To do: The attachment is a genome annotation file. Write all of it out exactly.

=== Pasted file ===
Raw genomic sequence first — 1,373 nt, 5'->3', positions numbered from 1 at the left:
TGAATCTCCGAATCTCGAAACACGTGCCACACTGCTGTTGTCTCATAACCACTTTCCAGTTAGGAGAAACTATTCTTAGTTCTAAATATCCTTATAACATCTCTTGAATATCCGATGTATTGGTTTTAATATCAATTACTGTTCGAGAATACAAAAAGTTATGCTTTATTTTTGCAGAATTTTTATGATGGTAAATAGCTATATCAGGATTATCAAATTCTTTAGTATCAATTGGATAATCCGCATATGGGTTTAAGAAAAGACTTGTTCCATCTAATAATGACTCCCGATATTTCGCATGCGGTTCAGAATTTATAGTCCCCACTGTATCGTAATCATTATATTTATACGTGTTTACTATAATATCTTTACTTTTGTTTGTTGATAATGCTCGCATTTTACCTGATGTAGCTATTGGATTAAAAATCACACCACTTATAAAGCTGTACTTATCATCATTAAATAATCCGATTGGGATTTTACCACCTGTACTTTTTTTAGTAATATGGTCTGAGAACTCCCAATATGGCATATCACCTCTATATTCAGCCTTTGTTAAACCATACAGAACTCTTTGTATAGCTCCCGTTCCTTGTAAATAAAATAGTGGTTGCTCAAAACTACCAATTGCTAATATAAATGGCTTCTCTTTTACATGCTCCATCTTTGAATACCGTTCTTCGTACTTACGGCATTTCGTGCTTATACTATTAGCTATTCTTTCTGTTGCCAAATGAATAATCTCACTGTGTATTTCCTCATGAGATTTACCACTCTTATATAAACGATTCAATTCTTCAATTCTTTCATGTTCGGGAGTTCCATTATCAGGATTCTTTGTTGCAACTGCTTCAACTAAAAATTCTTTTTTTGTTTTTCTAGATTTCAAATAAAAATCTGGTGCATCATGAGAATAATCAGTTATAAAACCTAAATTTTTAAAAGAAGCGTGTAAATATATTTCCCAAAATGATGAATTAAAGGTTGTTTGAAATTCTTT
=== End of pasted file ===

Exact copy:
Raw genomic sequence first — 1,373 nt, 5'->3', positions numbered from 1 at the left:
TGAATCTCCGAATCTCGAAACACGTGCCACACTGCTGTTGTCTCATAACCACTTTCCAGTTAGGAGAAACTATTCTTAGTTCTAAATATCCTTATAACATCTCTTGAATATCCGATGTATTGGTTTTAATATCAATTACTGTTCGAGAATACAAAAAGTTATGCTTTATTTTTGCAGAATTTTTATGATGGTAAATAGCTATATCAGGATTATCAAATTCTTTAGTATCAATTGGATAATCCGCATATGGGTTTAAGAAAAGACTTGTTCCATCTAATAATGACTCCCGATATTTCGCATGCGGTTCAGAATTTATAGTCCCCACTGTATCGTAATCATTATATTTATACGTGTTTACTATAATATCTTTACTTTTGTTTGTTGATAATGCTCGCATTTTACCTGATGTAGCTATTGGATTAAAAATCACACCACTTATAAAGCTGTACTTATCATCATTAAATAATCCGATTGGGATTTTACCACCTGTACTTTTTTTAGTAATATGGTCTGAGAACTCCCAATATGGCATATCACCTCTATATTCAGCCTTTGTTAAACCATACAGAACTCTTTGTATAGCTCCCGTTCCTTGTAAATAAAATAGTGGTTGCTCAAAACTACCAATTGCTAATATAAATGGCTTCTCTTTTACATGCTCCATCTTTGAATACCGTTCTTCGTACTTACGGCATTTCGTGCTTATACTATTAGCTATTCTTTCTGTTGCCAAATGAATAATCTCACTGTGTATTTCCTCATGAGATTTACCACTCTTATATAAACGATTCAATTCTTCAATTCTTTCATGTTCGGGAGTTCCATTATCAGGATTCTTTGTTGCAACTGCTTCAACTAAAAATTCTTTTTTTGTTTTTCTAGATTTCAAATAAAAATCTGGTGCATCATGAGAATAATCAGTTATAAAACCTAAATTTTTAAAAGAAGCGTGTAAATATATTTCCCAAAATGATGAATTAAAGGTTGTTTGAAATTCTTT